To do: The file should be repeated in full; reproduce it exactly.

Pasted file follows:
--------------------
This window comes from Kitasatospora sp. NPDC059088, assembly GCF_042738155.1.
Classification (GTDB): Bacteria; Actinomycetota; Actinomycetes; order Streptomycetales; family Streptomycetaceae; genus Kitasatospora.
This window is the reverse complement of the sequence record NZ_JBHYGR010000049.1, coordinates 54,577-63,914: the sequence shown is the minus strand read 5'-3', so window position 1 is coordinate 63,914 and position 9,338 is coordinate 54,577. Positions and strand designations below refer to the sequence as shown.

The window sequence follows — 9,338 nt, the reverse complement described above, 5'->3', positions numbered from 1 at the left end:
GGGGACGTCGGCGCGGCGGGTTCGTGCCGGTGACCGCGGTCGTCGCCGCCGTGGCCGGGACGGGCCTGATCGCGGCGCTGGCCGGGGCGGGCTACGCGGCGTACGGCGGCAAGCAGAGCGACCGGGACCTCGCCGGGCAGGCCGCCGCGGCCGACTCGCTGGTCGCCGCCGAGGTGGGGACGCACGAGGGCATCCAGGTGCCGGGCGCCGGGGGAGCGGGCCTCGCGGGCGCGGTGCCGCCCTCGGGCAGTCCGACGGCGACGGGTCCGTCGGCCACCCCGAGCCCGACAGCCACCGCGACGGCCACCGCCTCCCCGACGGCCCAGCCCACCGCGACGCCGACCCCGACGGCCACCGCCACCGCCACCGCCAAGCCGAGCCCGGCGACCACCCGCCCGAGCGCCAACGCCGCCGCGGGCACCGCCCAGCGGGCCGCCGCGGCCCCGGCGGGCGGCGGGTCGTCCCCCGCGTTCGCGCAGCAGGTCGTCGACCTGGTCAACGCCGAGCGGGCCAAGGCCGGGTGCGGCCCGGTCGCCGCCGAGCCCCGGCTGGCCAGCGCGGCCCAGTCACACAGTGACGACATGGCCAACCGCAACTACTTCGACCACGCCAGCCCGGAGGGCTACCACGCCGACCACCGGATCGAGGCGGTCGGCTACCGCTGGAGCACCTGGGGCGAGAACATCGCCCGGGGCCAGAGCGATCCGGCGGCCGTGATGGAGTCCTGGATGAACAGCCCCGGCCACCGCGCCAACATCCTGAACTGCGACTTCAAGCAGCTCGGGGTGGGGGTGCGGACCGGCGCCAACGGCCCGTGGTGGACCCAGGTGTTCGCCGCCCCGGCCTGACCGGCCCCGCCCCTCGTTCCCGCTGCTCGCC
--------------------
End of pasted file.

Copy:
This window comes from Kitasatospora sp. NPDC059088, assembly GCF_042738155.1.
Classification (GTDB): Bacteria; Actinomycetota; Actinomycetes; order Streptomycetales; family Streptomycetaceae; genus Kitasatospora.
This window is the reverse complement of the sequence record NZ_JBHYGR010000049.1, coordinates 54,577-63,914: the sequence shown is the minus strand read 5'-3', so window position 1 is coordinate 63,914 and position 9,338 is coordinate 54,577. Positions and strand designations below refer to the sequence as shown.

The window sequence follows — 9,338 nt, the reverse complement described above, 5'->3', positions numbered from 1 at the left end:
GGGGACGTCGGCGCGGCGGGTTCGTGCCGGTGACCGCGGTCGTCGCCGCCGTGGCCGGGACGGGCCTGATCGCGGCGCTGGCCGGGGCGGGCTACGCGGCGTACGGCGGCAAGCAGAGCGACCGGGACCTCGCCGGGCAGGCCGCCGCGGCCGACTCGCTGGTCGCCGCCGAGGTGGGGACGCACGAGGGCATCCAGGTGCCGGGCGCCGGGGGAGCGGGCCTCGCGGGCGCGGTGCCGCCCTCGGGCAGTCCGACGGCGACGGGTCCGTCGGCCACCCCGAGCCCGACAGCCACCGCGACGGCCACCGCCTCCCCGACGGCCCAGCCCACCGCGACGCCGACCCCGACGGCCACCGCCACCGCCACCGCCAAGCCGAGCCCGGCGACCACCCGCCCGAGCGCCAACGCCGCCGCGGGCACCGCCCAGCGGGCCGCCGCGGCCCCGGCGGGCGGCGGGTCGTCCCCCGCGTTCGCGCAGCAGGTCGTCGACCTGGTCAACGCCGAGCGGGCCAAGGCCGGGTGCGGCCCGGTCGCCGCCGAGCCCCGGCTGGCCAGCGCGGCCCAGTCACACAGTGACGACATGGCCAACCGCAACTACTTCGACCACGCCAGCCCGGAGGGCTACCACGCCGACCACCGGATCGAGGCGGTCGGCTACCGCTGGAGCACCTGGGGCGAGAACATCGCCCGGGGCCAGAGCGATCCGGCGGCCGTGATGGAGTCCTGGATGAACAGCCCCGGCCACCGCGCCAACATCCTGAACTGCGACTTCAAGCAGCTCGGGGTGGGGGTGCGGACCGGCGCCAACGGCCCGTGGTGGACCCAGGTGTTCGCCGCCCCGGCCTGACCGGCCCCGCCCCTCGTTCCCGCTGCTCGCC